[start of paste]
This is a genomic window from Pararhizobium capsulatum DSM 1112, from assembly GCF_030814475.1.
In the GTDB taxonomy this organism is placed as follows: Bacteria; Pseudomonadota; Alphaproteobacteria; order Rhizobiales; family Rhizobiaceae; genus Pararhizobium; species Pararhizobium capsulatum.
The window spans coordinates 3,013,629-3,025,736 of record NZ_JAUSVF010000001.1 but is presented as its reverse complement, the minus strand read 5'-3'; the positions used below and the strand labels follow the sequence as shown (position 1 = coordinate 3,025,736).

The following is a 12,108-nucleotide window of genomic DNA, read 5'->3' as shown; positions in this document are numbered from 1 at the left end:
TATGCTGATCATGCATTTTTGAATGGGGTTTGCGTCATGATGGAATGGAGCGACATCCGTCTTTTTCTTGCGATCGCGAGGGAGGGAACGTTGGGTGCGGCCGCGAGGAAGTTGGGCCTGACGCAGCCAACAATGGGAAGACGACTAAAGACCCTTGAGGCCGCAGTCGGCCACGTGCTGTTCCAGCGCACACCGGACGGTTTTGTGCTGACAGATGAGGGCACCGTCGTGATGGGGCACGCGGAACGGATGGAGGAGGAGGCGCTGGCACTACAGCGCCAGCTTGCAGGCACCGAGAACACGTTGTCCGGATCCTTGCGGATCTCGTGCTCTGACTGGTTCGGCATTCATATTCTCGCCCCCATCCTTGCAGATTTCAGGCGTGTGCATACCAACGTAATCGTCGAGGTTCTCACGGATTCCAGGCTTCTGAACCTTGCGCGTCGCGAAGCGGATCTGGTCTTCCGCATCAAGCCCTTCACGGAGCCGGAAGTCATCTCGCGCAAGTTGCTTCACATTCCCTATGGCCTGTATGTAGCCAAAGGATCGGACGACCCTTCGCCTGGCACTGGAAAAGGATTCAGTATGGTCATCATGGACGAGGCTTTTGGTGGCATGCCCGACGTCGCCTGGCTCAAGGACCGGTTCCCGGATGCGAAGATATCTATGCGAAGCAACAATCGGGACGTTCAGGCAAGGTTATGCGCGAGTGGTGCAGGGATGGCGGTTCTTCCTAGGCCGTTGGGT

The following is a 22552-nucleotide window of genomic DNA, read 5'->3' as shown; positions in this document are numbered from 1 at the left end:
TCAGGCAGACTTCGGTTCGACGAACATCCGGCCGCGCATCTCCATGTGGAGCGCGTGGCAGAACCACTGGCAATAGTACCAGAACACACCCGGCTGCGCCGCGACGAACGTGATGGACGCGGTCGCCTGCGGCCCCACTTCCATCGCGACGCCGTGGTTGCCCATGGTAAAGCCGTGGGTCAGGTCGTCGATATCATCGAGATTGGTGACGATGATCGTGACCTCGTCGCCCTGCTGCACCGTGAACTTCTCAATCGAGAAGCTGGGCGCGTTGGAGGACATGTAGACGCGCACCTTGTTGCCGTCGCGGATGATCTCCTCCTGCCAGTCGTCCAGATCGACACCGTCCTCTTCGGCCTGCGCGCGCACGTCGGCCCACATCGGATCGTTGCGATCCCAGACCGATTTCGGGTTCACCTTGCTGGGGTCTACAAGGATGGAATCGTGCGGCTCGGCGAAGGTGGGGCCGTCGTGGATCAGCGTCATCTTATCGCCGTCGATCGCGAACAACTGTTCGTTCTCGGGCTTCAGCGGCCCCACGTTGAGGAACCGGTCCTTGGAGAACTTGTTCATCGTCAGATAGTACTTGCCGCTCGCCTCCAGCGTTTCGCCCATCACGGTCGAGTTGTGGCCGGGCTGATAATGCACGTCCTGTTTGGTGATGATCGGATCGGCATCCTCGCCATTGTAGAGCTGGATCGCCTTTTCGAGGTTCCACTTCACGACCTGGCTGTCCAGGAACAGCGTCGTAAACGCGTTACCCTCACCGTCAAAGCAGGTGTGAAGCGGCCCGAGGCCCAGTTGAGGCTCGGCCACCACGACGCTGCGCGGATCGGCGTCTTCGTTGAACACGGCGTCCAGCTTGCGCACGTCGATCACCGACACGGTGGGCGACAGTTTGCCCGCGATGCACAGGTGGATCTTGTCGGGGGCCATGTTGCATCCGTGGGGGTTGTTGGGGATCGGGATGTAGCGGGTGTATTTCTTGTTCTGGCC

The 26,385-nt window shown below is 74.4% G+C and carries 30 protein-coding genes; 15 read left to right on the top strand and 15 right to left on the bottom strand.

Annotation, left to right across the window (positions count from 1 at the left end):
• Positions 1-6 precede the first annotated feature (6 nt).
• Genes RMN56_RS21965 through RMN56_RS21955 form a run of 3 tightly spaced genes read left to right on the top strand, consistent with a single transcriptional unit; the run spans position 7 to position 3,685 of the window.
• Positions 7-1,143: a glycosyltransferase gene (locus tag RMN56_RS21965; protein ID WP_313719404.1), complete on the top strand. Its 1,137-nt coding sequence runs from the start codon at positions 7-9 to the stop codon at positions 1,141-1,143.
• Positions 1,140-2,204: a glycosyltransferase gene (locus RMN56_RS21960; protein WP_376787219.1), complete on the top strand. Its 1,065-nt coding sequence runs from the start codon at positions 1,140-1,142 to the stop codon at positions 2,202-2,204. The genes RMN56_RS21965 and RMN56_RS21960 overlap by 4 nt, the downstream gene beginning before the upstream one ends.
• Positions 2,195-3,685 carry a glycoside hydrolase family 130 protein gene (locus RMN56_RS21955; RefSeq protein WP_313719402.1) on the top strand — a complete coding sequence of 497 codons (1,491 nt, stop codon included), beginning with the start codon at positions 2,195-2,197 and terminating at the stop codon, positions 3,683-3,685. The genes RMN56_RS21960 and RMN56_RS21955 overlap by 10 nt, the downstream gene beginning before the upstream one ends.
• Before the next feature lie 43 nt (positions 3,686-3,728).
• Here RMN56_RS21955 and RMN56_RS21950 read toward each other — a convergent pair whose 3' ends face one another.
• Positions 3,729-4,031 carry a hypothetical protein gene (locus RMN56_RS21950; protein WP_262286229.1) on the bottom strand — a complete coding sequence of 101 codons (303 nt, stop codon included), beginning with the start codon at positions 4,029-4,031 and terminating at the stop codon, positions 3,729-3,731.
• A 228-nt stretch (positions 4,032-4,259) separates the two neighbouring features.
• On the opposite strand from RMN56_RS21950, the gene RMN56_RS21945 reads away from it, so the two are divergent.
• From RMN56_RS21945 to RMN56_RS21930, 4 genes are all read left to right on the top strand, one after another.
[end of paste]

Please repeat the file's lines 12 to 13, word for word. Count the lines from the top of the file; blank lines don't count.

• Positions 7-1,143: a glycosyltransferase gene (locus tag RMN56_RS21965; protein ID WP_313719404.1), complete on the top strand. Its 1,137-nt coding sequence runs from the start codon at positions 7-9 to the stop codon at positions 1,141-1,143.
• Positions 1,140-2,204: a glycosyltransferase gene (locus RMN56_RS21960; protein WP_376787219.1), complete on the top strand. Its 1,065-nt coding sequence runs from the start codon at positions 1,140-1,142 to the stop codon at positions 2,202-2,204. The genes RMN56_RS21965 and RMN56_RS21960 overlap by 4 nt, the downstream gene beginning before the upstream one ends.